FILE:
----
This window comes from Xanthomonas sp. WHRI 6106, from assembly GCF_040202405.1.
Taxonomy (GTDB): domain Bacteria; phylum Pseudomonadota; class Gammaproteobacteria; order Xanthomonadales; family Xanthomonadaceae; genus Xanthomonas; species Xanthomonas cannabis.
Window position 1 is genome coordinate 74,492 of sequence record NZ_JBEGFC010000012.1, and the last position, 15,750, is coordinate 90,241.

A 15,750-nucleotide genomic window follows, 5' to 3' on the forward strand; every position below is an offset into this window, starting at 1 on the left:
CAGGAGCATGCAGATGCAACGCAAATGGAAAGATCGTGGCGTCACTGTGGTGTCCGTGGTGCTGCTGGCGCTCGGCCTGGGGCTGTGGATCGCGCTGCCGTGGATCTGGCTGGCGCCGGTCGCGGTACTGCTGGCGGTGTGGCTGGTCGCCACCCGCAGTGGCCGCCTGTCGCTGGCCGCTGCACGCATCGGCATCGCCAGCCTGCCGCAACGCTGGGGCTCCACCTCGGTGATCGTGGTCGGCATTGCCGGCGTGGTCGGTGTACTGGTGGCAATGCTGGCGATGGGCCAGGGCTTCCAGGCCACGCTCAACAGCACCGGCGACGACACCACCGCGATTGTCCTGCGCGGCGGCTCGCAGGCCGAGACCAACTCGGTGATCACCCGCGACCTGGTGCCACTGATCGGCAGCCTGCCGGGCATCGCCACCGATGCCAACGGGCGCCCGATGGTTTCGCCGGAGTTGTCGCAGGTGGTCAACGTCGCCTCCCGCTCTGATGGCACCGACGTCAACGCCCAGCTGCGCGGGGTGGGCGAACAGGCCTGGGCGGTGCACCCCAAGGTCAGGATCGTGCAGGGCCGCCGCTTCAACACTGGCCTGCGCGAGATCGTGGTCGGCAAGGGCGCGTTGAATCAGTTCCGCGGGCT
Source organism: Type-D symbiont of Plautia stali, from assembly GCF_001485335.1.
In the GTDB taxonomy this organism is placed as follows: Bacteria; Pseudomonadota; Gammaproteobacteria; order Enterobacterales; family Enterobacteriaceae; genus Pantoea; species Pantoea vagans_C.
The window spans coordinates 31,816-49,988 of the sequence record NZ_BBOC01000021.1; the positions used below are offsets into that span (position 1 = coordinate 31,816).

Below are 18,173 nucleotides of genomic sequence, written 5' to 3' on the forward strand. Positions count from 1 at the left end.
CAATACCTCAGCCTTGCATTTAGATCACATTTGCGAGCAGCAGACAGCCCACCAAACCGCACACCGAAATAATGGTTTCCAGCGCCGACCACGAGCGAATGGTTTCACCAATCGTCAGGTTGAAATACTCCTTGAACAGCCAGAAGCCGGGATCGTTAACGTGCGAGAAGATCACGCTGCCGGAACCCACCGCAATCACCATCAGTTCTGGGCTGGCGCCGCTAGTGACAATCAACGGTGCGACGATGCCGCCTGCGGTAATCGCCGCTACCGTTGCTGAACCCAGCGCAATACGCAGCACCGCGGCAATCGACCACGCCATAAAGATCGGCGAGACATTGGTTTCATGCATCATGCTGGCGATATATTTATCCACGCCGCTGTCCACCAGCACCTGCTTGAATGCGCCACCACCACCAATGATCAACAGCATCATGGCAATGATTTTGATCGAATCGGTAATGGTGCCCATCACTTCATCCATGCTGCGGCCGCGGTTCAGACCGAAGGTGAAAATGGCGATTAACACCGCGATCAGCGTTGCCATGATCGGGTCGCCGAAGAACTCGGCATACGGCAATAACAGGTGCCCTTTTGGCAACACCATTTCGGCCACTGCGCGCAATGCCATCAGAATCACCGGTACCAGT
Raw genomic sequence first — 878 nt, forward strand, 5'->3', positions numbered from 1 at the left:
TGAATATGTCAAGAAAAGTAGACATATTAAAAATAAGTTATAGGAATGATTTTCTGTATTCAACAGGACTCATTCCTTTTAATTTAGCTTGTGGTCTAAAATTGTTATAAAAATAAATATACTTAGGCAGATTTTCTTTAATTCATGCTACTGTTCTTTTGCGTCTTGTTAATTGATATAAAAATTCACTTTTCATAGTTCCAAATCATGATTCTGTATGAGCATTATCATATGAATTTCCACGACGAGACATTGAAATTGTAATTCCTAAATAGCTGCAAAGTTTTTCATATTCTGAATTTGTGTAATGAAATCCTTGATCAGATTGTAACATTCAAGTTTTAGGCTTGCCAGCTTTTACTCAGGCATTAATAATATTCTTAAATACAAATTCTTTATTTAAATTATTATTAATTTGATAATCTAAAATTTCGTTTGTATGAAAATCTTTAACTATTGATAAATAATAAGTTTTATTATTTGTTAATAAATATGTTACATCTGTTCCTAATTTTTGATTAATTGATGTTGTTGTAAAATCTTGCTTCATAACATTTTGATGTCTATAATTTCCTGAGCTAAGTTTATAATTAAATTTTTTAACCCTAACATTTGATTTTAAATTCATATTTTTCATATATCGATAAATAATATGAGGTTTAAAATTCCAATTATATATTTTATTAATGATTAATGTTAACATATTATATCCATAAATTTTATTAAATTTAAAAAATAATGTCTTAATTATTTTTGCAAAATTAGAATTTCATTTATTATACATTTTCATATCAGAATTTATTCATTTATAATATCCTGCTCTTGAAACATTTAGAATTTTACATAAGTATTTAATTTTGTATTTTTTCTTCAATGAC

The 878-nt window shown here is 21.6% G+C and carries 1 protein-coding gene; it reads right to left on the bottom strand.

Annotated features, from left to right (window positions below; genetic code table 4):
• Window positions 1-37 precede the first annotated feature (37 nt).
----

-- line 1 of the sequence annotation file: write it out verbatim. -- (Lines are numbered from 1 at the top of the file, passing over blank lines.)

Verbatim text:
This window comes from Xanthomonas sp. WHRI 6106, from assembly GCF_040202405.1.